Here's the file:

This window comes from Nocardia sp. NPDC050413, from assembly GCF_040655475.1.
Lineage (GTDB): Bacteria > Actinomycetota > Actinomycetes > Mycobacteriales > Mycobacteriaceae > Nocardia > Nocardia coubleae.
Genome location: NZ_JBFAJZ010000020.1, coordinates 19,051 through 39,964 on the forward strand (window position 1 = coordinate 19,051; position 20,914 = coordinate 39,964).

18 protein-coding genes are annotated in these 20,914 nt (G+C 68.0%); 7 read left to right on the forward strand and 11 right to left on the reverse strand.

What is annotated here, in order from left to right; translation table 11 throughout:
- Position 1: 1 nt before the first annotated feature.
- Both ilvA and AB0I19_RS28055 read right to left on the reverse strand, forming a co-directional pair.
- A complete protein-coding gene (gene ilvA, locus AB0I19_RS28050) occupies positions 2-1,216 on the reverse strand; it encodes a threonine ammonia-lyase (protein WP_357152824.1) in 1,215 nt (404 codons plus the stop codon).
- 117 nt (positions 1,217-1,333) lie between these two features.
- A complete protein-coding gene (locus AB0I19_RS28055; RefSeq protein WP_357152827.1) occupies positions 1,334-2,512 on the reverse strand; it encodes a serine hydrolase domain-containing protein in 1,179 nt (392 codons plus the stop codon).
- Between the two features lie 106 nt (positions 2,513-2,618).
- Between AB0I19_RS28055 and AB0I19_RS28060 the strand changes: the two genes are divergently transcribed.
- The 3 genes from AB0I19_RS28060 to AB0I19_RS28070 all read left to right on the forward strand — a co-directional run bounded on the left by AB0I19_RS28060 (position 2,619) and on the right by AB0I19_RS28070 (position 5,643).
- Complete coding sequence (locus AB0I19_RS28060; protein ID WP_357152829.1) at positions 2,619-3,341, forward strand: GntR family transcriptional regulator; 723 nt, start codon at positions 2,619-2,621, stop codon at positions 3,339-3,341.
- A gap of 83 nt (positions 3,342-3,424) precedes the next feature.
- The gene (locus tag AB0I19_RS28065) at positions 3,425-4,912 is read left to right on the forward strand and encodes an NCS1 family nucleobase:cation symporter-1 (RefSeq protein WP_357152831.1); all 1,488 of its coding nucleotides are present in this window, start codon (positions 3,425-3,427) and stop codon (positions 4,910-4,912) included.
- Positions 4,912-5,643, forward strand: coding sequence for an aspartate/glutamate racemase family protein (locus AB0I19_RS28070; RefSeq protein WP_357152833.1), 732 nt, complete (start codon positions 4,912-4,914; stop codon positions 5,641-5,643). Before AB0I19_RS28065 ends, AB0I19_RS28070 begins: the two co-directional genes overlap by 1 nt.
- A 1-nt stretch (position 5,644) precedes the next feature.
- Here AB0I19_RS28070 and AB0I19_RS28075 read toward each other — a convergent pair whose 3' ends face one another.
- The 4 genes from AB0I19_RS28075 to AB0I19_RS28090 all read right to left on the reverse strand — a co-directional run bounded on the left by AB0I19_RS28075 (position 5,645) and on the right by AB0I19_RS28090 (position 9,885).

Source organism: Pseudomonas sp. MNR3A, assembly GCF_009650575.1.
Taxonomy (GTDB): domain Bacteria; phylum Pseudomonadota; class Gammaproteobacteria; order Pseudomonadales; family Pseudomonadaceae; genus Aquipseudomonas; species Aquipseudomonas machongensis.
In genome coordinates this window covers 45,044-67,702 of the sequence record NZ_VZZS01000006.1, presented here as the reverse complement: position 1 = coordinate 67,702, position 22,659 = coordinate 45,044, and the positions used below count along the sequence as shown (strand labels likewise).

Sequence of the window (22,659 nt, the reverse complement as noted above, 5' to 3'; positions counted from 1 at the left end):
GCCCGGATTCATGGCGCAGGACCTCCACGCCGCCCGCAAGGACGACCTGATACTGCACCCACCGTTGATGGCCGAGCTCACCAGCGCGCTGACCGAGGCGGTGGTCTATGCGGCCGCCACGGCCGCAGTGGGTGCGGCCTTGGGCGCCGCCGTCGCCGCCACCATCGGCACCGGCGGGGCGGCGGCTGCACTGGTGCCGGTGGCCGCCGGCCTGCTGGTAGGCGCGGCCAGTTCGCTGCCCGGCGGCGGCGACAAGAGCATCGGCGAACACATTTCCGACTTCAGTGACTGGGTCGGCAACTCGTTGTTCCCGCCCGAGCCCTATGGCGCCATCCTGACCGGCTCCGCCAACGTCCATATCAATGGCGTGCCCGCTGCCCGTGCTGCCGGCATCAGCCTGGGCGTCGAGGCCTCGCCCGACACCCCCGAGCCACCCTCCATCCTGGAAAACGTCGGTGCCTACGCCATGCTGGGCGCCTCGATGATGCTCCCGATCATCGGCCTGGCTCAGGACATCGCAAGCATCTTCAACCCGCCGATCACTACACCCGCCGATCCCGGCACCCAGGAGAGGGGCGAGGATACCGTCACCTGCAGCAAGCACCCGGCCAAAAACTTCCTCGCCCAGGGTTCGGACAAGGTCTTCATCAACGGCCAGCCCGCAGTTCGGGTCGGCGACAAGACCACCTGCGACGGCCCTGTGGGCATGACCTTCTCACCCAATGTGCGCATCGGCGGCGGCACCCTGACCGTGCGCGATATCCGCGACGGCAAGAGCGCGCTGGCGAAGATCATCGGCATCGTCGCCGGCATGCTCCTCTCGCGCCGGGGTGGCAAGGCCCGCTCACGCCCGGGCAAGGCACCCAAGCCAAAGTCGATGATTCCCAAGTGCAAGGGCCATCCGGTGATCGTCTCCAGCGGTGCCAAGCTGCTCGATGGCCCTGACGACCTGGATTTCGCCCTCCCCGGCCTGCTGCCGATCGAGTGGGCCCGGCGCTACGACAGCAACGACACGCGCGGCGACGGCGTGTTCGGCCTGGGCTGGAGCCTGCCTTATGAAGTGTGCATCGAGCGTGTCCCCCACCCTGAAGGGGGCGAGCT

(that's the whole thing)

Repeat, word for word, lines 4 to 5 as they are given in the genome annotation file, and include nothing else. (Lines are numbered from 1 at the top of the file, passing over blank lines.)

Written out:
18 protein-coding genes are annotated in these 20,914 nt (G+C 68.0%); 7 read left to right on the forward strand and 11 right to left on the reverse strand.

What is annotated here, in order from left to right; translation table 11 throughout: